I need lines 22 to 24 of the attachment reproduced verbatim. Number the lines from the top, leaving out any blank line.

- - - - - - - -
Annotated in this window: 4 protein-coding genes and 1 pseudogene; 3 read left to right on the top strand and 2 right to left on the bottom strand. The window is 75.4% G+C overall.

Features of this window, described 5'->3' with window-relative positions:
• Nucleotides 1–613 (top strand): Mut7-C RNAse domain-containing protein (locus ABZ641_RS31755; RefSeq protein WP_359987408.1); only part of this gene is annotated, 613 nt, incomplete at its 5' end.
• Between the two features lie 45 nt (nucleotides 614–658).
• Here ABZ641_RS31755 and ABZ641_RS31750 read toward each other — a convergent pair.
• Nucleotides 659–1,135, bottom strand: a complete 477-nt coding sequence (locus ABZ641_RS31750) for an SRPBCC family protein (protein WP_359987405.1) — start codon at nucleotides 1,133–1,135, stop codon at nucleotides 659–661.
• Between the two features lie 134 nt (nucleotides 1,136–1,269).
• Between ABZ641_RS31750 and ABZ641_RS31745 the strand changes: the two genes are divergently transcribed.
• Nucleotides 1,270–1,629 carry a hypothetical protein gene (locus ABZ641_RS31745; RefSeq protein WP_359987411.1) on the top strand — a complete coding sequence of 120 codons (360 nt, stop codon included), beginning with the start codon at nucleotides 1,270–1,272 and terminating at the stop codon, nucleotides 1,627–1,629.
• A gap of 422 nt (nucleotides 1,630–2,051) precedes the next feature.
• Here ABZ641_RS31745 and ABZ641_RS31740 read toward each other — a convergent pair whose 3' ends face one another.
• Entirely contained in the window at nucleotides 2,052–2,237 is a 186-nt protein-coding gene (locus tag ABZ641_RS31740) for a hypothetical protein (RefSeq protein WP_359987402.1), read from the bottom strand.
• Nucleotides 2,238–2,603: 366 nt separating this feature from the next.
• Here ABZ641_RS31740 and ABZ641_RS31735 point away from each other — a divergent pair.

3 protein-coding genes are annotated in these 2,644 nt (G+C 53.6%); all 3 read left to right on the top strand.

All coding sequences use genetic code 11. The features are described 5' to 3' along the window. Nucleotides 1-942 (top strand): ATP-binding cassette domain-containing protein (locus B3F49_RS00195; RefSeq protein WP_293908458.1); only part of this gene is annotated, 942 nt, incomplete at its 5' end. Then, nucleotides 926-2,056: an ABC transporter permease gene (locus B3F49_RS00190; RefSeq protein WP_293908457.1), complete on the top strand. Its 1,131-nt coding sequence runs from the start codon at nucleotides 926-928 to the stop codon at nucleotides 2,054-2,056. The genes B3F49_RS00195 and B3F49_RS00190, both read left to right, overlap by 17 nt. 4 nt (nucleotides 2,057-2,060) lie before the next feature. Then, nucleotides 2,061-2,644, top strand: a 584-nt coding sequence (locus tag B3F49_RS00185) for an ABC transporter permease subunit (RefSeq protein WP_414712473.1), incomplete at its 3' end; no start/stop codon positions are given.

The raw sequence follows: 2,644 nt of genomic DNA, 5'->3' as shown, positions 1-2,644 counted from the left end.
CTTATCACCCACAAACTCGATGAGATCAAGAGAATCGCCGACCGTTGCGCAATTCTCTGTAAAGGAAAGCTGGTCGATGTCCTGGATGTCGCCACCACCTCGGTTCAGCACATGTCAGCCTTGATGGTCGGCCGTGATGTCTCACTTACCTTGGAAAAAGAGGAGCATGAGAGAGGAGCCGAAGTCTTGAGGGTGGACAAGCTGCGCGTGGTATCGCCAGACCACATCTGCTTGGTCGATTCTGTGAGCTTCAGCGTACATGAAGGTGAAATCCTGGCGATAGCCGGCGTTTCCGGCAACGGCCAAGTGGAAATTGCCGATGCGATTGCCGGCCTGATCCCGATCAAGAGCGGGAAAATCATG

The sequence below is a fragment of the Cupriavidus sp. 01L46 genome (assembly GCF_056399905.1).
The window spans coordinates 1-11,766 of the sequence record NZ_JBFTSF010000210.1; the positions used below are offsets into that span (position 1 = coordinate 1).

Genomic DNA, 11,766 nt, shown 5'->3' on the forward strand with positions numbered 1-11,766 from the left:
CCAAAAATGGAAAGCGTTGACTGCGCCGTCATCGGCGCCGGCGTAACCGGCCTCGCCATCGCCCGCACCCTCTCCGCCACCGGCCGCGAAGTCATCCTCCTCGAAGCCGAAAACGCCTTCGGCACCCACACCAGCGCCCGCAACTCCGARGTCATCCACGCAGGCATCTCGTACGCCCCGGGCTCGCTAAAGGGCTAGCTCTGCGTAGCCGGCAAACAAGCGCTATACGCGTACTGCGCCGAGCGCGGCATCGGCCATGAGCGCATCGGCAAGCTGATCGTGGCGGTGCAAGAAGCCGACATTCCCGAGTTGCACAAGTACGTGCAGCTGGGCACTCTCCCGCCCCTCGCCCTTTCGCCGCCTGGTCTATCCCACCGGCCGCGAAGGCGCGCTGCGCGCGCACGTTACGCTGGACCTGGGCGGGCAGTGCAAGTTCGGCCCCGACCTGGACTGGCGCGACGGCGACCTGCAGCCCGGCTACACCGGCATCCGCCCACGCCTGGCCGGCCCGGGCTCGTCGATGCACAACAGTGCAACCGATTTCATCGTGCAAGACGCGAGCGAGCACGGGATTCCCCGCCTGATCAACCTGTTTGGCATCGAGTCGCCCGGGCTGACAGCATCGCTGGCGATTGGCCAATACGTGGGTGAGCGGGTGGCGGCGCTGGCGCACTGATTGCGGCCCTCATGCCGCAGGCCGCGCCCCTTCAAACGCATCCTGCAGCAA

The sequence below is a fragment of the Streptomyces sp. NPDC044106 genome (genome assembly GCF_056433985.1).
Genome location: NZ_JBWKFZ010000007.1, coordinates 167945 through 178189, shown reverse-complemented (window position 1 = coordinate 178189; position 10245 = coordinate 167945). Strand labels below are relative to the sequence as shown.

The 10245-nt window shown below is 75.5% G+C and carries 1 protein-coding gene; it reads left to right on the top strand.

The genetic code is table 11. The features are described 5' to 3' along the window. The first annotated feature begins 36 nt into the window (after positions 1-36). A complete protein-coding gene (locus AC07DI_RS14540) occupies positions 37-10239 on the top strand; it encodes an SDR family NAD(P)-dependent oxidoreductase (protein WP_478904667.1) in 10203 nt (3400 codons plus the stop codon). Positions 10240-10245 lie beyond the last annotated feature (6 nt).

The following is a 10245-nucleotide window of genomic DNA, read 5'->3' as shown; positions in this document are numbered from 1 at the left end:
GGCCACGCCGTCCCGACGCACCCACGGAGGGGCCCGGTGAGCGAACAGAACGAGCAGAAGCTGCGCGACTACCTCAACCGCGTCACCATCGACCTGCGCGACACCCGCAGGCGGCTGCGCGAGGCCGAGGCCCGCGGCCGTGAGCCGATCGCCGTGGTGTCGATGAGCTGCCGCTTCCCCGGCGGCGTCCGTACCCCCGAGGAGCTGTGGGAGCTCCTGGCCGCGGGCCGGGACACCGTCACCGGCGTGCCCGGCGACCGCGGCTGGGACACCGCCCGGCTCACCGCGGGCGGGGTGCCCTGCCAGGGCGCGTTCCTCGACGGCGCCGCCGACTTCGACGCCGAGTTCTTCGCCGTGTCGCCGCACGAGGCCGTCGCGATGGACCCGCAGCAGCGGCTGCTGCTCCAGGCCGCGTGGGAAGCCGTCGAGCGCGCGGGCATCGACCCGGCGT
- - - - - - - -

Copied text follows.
CCAAAAATGGAAAGCGTTGACTGCGCCGTCATCGGCGCCGGCGTAACCGGCCTCGCCATCGCCCGCACCCTCTCCGCCACCGGCCGCGAAGTCATCCTCCTCGAAGCCGAAAACGCCTTCGGCACCCACACCAGCGCCCGCAACTCCGARGTCATCCACGCAGGCATCTCGTACGCCCCGGGCTCGCTAAAGGGCTAGCTCTGCGTAGCCGGCAAACAAGCGCTATACGCGTACTGCGCCGAGCGCGGCATCGGCCATGAGCGCATCGGCAAGCTGATCGTGGCGGTGCAAGAAGCCGACATTCCCGAGTTGCACAAGTACGTGCAGCTGGGCACTCTCCCGCCCCTCGCCCTTTCGCCGCCTGGTCTATCCCACCGGCCGCGAAGGCGCGCTGCGCGCGCACGTTACGCTGGACCTGGGCGGGCAGTGCAAGTTCGGCCCCGACCTGGACTGGCGCGACGGCGACCTGCAGCCCGGCTACACCGGCATCCGCCCACGCCTGGCCGGCCCGGGCTCGTCGATGCACAACAGTGCAACCGATTTCATCGTGCAAGACGCGAGCGAGCACGGGATTCCCCGCCTGATCAACCTGTTTGGCATCGAGTCGCCCGGGCTGACAGCATCGCTGGCGATTGGCCAATACGTGGGTGAGCGGGTGGCGGCGCTGGCGCACTGATTGCGGCCCTCATGCCGCAGGCCGCGCCCCTTCAAACGCATCCTGCAGCAA

The sequence below is a fragment of the Streptomyces sp. NPDC044106 genome (genome assembly GCF_056433985.1).
Genome location: NZ_JBWKFZ010000007.1, coordinates 167945 through 178189, shown reverse-complemented (window position 1 = coordinate 178189; position 10245 = coordinate 167945). Strand labels below are relative to the sequence as shown.